Extimacies: Strange Attachments in James Hogg, Robert Louis Stevenson and Margaret Oliphant

Brewster, Scott (2021) Extimacies: Strange Attachments in James Hogg, Robert Louis Stevenson and Margaret Oliphant. Gothic Studies, 23 (2). ISSN 1362-7937

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Extimacies: Strange Attachments in James Hogg, Robert Louis Stevenson and Margaret Oliphant
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Abstract

The intense, uncanny relationship between intimacy and exclusion, homeliness and strangeness finds evocative expression in the Gothic tales and ghost stories of James Hogg, Robert Louis Stevenson and Margaret Oliphant. Their narratives resist and open themselves to haunting, with the supernatural alterity they encounter proving oddly familiar and posing fundamental questions about knowledge and subjectivity. In these moments, distinctions between inside and outside in psychic, social and environmental terms are radically unsettled. Using Jacques Lacan notion of ‘extimacy’, an ‘intimate exteriority’ that constitutes an estranged attachment to the stranger within, this article examines the varying ways in which Hogg, Stevenson and Oliphant struggle with, or attempt to accommodate, this intimate yet agitating sense of otherness that disrupts the assertion of identity.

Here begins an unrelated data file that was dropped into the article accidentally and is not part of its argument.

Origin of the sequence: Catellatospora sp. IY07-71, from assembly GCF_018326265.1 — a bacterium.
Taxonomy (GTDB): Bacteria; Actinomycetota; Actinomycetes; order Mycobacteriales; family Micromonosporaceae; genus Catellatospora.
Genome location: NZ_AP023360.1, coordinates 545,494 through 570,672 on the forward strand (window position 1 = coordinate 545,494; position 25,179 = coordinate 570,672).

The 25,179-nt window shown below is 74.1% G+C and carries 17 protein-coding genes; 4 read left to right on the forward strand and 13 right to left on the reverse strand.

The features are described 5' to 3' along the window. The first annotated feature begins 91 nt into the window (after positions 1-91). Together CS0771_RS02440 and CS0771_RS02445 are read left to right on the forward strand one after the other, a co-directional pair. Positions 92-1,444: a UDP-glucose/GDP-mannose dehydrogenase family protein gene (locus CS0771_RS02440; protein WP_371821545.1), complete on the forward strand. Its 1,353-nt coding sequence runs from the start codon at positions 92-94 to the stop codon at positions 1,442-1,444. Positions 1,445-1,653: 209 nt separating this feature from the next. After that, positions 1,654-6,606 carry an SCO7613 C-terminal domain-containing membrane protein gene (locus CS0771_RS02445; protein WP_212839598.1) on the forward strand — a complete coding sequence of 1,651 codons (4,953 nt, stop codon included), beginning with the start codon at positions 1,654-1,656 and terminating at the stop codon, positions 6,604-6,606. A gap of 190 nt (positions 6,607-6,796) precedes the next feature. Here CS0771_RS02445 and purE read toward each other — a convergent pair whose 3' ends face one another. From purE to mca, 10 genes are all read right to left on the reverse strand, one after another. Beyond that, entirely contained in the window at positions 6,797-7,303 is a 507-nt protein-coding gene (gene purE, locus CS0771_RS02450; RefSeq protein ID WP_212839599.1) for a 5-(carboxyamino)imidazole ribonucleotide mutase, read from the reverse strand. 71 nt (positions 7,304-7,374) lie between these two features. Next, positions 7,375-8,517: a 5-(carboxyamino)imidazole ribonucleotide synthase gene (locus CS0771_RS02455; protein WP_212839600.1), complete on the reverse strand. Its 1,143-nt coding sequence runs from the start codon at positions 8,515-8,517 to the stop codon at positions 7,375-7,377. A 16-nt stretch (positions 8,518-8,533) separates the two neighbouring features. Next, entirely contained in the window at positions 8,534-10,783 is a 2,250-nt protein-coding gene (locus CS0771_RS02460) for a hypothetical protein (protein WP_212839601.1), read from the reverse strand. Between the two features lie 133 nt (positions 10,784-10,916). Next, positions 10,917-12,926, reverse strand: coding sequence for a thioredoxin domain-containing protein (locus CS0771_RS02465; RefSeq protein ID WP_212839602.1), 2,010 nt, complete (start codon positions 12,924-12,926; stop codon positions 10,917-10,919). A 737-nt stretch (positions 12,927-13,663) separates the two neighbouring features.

Keywords:Gothic, Scottish Literature, James Hogg, Robert Louis Stevenson, Margaret Oliphant, Haunting
Subjects:Q Linguistics, Classics and related subjects > Q323 English Literature by topic
Divisions:College of Arts > School of English & Journalism > School of English & Journalism (English)
ID Code:45859
Deposited On:25 Aug 2021 10:36

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